A panel of Canada’s top economists gathered in Toronto to discuss the laundry list of economic problems the country is dealing with as a result of the government’s current immigration policy on Thursday.

Prime Minister Justin Trudeau’s decision to dramatically increase immigration, making it among the most open countries in the world, has created an onslaught of issues.

As people arrive in historically record numbers, they do not have the proper support they need, leading to weak productivity and higher inflation, according to several chief economists at some of Canada’s largest banks.

There was a packed audience at the Economic Club of Canada event on Thursday, many looking for answers to the difficulties brought on by Canada’s current economic state.

“Frankly I’m surprised we screwed it up because we sit in such a privileged position in Canada,” said Beata Caranci, chief economist at Toronto Dominion Bank.

Caranci noted that unlike the U.S. and other countries, Canada has not been faced with an overflow of migrants due to uncontrolled borders, but instead held the advantage of being able to think about the implications of its policies beforehand.

“We designed our own policy, we put it in place, we implemented it, and we still screwed it up,” said Caranci.

From Jan. to Oct. 1 of last year, Canada accepted about 455,000 new permanent residents and another 800,000 non-permanent residents, like international students, temporary foreign workers and refugees.

Canada now has a growth rate of 3.2%, giving it a faster growth rate than India, China, or any other G-7 nation, according to BNN Bloomberg.

While Canada does have an annual target for permanent residents, there is no cap in place for international-student permits.

Additionally, the Trudeau government has made it easier for employers to hire temporary foreign workers.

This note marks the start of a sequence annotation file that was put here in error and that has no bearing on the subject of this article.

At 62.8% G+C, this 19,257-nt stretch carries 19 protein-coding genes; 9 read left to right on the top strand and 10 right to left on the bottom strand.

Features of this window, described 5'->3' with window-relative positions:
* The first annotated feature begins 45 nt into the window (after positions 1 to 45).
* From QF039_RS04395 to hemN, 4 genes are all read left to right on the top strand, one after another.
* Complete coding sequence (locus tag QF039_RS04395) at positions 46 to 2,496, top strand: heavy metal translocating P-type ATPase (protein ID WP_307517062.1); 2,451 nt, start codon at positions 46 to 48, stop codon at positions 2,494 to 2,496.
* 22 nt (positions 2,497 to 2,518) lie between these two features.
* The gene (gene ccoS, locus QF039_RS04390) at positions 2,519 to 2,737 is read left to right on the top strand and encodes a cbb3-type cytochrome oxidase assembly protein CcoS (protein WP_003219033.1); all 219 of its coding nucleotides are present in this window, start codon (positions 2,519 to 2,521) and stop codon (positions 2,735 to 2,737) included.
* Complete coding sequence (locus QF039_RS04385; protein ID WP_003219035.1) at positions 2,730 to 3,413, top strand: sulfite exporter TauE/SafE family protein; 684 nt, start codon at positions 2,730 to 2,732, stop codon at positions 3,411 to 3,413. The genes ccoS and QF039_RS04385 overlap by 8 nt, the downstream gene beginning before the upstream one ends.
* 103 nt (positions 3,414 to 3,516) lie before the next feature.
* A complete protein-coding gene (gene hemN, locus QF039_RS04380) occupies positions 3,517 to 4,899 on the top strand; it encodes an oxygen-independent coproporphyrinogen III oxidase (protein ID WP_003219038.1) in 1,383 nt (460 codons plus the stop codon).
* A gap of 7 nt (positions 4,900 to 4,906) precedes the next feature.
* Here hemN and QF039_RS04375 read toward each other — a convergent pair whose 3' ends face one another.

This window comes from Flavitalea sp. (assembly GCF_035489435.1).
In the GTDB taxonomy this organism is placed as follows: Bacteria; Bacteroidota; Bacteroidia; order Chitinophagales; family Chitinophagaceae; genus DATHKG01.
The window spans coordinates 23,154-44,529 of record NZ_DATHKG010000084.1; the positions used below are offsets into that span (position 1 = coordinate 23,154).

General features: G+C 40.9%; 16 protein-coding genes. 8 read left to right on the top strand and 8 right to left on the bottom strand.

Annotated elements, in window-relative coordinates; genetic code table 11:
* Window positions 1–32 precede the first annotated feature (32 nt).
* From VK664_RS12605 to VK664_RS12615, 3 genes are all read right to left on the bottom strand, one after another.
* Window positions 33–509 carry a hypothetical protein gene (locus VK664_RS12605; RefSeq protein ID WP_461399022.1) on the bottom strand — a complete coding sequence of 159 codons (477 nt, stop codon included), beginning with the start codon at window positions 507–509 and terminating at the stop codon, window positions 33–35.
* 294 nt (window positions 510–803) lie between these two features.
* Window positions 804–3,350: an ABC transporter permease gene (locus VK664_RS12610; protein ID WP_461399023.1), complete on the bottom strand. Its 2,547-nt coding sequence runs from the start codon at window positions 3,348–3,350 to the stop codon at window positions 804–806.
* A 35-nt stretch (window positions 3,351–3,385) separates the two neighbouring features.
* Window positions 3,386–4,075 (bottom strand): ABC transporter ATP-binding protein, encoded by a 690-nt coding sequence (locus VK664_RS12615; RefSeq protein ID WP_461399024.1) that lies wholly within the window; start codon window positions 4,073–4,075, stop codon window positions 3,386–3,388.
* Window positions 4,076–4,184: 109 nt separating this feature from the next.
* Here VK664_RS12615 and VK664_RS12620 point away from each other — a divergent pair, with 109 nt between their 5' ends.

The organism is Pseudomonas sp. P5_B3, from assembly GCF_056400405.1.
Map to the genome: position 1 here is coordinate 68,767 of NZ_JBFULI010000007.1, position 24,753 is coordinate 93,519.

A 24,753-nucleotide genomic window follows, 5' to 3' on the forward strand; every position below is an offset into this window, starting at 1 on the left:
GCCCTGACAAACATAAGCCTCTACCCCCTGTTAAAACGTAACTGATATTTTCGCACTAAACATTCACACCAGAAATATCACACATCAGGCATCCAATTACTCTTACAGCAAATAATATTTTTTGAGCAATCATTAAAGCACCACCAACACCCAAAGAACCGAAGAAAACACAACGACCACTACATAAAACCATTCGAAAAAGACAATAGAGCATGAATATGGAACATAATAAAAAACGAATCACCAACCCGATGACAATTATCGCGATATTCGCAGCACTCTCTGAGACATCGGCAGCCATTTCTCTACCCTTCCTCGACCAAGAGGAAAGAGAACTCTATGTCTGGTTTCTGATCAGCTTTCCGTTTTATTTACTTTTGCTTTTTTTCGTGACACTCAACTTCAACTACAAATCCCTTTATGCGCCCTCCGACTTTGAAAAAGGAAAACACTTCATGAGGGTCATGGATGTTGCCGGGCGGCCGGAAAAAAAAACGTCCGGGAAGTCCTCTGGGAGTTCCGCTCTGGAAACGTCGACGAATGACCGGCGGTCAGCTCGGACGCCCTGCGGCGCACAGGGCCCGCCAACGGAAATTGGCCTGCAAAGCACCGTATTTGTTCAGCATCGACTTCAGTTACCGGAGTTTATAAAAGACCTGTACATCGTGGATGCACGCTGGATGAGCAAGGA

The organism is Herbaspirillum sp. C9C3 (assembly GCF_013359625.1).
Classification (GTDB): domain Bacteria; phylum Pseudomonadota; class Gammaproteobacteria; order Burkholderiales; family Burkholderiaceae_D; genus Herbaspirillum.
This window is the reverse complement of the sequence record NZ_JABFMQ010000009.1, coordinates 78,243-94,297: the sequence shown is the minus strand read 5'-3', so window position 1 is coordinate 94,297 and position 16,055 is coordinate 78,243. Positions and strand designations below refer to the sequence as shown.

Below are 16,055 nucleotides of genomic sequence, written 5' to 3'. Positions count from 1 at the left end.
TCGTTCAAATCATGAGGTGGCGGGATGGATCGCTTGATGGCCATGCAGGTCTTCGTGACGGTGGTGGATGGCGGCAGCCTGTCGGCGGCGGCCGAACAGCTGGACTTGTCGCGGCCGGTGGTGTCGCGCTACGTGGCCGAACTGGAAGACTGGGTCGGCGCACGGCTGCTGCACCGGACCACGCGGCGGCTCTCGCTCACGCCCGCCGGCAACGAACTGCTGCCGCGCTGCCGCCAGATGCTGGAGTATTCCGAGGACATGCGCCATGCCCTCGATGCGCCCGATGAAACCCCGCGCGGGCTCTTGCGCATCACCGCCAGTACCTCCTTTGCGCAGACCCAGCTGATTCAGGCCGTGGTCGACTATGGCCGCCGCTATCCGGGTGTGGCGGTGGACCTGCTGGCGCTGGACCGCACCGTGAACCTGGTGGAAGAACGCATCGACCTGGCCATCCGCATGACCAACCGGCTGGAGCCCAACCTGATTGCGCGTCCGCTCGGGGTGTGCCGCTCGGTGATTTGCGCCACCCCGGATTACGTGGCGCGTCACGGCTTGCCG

“I’ll put it bluntly: We’ve fallen into the population trap,” said Stéfane Marion, chief economist at National Bank of Canada.

According to Marion, the standard of living can no longer increase because “you don’t have enough savings to stabilize your capital to labor ratio.”

The Trudeau government has made attempts to incentivize the construction of rental housing to alleviate the housing shortage however, “the numbers just don’t add up,” said Avery Shenfeld, chief economist at CIBC Capital Markets.

“I’m a bit surprised that the government is moving fairly slowly on this. I think there’s some urgency to bring these numbers of students and temporary workers into better balance with the arithmetic of our homebuilding strategy, because the two are working at cross-purposes.”

Shenfield also noted that provinces which have restrictions on funding to post-secondary institutions, will often make up for lost revenue by bringing in international students.

This practice leads to community colleges having “branch plants” that are mostly international students in Toronto office buildings, said Shenfield.

“It’s just really a tuition-making machine.”

All of the economists agreed that the government should be more deliberate about matching the inflow of people to what Canada can actually manage, before adopting a more restrictive immigration policy.

Chief economist at Bank of Nova Scotia Jean-Francois Perrault mentioned that Canada has traditionally relied on immigration to aid businesses who complain about difficulties with hiring staff, however,“in a way we made it too easy for businesses to hire,” said Perrault.

He suggested looking into how the U.S., which has stricter policies on immigration, is able to have higher productivity.

“Immigration policy made it cheaper to bring people in rather than investing,” said Perrtault.

Bank of Montreal’s chief economist, Douglas Porter, said Canada’s terribly poor productivity and housing affordability are the two biggest issues in the Canadian economy that need to be urgently dealt with, and high population growth is a major contributing factor to both.